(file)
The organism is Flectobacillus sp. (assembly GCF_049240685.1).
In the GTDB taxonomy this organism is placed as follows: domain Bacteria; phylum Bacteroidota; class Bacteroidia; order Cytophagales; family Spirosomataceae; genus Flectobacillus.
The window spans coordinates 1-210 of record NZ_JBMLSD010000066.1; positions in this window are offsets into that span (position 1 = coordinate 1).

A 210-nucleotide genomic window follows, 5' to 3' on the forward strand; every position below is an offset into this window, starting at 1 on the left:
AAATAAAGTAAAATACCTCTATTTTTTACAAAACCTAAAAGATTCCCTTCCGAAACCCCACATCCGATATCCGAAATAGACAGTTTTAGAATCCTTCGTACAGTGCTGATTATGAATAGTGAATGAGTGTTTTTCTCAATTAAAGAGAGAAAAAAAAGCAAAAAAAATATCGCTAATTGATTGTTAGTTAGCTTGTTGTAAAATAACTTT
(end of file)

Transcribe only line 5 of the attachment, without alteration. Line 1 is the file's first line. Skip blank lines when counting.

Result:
AAATAAAGTAAAATACCTCTATTTTTTACAAAACCTAAAAGATTCCCTTCCGAAACCCCACATCCGATATCCGAAATAGACAGTTTTAGAATCCTTCGTACAGTGCTGATTATGAATAGTGAATGAGTGTTTTTCTCAATTAAAGAGAGAAAAAAAAGCAAAAAAAATATCGCTAATTGATTGTTAGTTAGCTTGTTGTAAAATAACTTT